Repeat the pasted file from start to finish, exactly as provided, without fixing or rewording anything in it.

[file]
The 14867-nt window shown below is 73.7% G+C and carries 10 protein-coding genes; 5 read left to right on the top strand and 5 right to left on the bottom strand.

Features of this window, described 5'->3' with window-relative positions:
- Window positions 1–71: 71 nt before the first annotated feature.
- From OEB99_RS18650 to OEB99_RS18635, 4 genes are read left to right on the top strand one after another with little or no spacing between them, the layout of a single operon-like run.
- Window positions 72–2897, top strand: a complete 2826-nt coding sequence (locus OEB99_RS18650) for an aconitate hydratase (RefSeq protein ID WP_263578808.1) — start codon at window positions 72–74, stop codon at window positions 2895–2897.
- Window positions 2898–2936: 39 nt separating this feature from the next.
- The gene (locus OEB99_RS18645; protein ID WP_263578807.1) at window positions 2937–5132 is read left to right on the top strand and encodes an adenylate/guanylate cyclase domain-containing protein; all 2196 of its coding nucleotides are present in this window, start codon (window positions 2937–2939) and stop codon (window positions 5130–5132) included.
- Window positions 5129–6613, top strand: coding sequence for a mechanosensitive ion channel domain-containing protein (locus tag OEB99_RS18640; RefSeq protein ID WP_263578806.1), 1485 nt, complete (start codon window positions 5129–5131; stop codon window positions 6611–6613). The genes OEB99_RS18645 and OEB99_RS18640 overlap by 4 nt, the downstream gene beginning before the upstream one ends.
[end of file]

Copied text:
The 14867-nt window shown below is 73.7% G+C and carries 10 protein-coding genes; 5 read left to right on the top strand and 5 right to left on the bottom strand.

Features of this window, described 5'->3' with window-relative positions:
- Window positions 1–71: 71 nt before the first annotated feature.
- From OEB99_RS18650 to OEB99_RS18635, 4 genes are read left to right on the top strand one after another with little or no spacing between them, the layout of a single operon-like run.
- Window positions 72–2897, top strand: a complete 2826-nt coding sequence (locus OEB99_RS18650) for an aconitate hydratase (RefSeq protein ID WP_263578808.1) — start codon at window positions 72–74, stop codon at window positions 2895–2897.
- Window positions 2898–2936: 39 nt separating this feature from the next.
- The gene (locus OEB99_RS18645; protein ID WP_263578807.1) at window positions 2937–5132 is read left to right on the top strand and encodes an adenylate/guanylate cyclase domain-containing protein; all 2196 of its coding nucleotides are present in this window, start codon (window positions 2937–2939) and stop codon (window positions 5130–5132) included.
- Window positions 5129–6613, top strand: coding sequence for a mechanosensitive ion channel domain-containing protein (locus tag OEB99_RS18640; RefSeq protein ID WP_263578806.1), 1485 nt, complete (start codon window positions 5129–5131; stop codon window positions 6611–6613). The genes OEB99_RS18645 and OEB99_RS18640 overlap by 4 nt, the downstream gene beginning before the upstream one ends.